DNSSEC "FUD" Buster #1 - "Oh my goodness, where do I begin with DNSSEC?!"
Don't Panic - by John Kristoff, Team Cymru
.ORG, The Public Interest Registry is pleased to announce our first guest blogger for our DNSSEC FUD Buster series. John Kristoff works as a research analyst for Team Cymru, a Internet Security Research company based in Chicago specializing in the 'who' and the 'why' of Internet crime. If you haven't visited their (recently revamped) site recently please do so for details on the extensive work they do for the security community as well as further advice, data and tips to help you make your network more secure: www.team-cymru.org. John is our first guest blogger for our series "DNSSEC FUD Busters" and we are excited to have him share on the .ORG Blog.
John’s posting provides you with some practical guidance in evaluating your own DNS implementation from a security perspective. There is a lot of FUD on the street regarding DNSSEC being overly complicated. For those out there who are in panic mode at the thought of your DNSSEC implementation this is a must read. Just read, breathe and don’t panic.
Arguably the DNS (domain name system) is one of two of the most critical systems, along with routing based on BGP (border gateway protocol), within the system otherwise known as the Internet. Every so often a core system or protocol such as DNS is threatened by a newly discovered architectural flaw, a rediscovered flaw that was never fully addressed (perhaps with an updated twist), or a widespread implementation problem. So far this year DNS, BGP and most recently TCP have all had their share of time in the spotlight as a result of one or more of these types of threats. A two-word response often heard from the CEO of Team Cymru, Rob Thomas is appropriate: "Don't panic." One way to make a bad situation worse is to panic. We get careless, we jump to conclusions and many people just aren't able to do their best work when all they see around them is chaos.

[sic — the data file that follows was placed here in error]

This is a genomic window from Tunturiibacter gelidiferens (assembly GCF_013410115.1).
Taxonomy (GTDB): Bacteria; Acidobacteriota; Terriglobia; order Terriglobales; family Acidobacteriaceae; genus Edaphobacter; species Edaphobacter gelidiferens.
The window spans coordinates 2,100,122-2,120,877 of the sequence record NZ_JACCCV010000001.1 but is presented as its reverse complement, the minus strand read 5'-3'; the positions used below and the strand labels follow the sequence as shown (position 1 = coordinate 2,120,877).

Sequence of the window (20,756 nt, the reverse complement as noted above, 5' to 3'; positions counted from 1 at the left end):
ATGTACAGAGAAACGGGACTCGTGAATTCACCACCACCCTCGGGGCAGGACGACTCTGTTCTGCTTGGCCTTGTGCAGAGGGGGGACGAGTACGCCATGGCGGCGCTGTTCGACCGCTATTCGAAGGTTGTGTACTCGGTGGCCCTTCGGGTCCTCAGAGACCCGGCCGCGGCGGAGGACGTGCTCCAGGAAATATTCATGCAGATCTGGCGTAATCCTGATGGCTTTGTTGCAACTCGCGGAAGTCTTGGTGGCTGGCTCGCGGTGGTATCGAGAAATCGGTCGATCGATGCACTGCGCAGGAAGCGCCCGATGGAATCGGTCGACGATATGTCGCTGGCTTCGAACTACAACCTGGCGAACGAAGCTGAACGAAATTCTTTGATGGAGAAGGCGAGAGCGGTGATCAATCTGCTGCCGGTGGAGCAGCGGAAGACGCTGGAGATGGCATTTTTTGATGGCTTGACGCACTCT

Team Cymru sees a fair share of interesting people and events. However, rarely do the miscreants take an extremely high level of interest in these critical system threats like we often do in the industry. The reason for this is simple: the miscreants already have a tool bag full of tricks. Eventually in the normal course of malware evolution someone may create an easy to use toolkit or module based on the latest critical system threat. Until then however, the critical system threats often don't become widespread pandemics. Don't panic.
When details of the new type of DNS cache poison attack Dan Kaminksy disclosed were first becoming known, we saw some increased activity in the form of people looking for vulnerable resolvers, but it often turned out to be good guys conducting vulnerability surveys or undertaking additional research. Recently an IRC network was initially thought to have been a victim of this new type of cache poisoning. While we may